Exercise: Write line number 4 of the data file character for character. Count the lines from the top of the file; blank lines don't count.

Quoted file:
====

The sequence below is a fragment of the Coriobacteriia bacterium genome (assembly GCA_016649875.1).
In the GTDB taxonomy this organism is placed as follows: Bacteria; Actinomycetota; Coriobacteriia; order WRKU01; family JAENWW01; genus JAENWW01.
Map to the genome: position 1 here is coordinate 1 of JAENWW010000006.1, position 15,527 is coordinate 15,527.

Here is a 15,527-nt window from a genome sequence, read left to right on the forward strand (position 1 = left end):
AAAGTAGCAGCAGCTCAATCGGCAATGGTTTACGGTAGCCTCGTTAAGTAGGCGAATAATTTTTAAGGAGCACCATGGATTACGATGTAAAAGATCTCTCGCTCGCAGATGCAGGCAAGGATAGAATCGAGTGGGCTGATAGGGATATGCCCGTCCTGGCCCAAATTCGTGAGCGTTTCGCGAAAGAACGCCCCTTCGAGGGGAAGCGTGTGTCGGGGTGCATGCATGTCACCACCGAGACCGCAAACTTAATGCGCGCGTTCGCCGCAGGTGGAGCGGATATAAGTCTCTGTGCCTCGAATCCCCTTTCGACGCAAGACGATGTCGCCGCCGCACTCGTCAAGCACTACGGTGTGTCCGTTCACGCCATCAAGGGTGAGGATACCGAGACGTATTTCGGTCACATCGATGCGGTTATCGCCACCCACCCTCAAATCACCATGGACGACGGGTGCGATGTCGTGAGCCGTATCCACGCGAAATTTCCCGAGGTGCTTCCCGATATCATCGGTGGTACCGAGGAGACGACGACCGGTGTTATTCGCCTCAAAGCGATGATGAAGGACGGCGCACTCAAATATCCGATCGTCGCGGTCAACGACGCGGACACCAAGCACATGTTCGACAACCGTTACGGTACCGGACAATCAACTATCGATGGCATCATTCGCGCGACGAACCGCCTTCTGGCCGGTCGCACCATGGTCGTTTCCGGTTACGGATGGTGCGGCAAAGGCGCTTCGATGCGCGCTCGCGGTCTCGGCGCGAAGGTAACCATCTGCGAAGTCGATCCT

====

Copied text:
Here is a 15,527-nt window from a genome sequence, read left to right on the forward strand (position 1 = left end):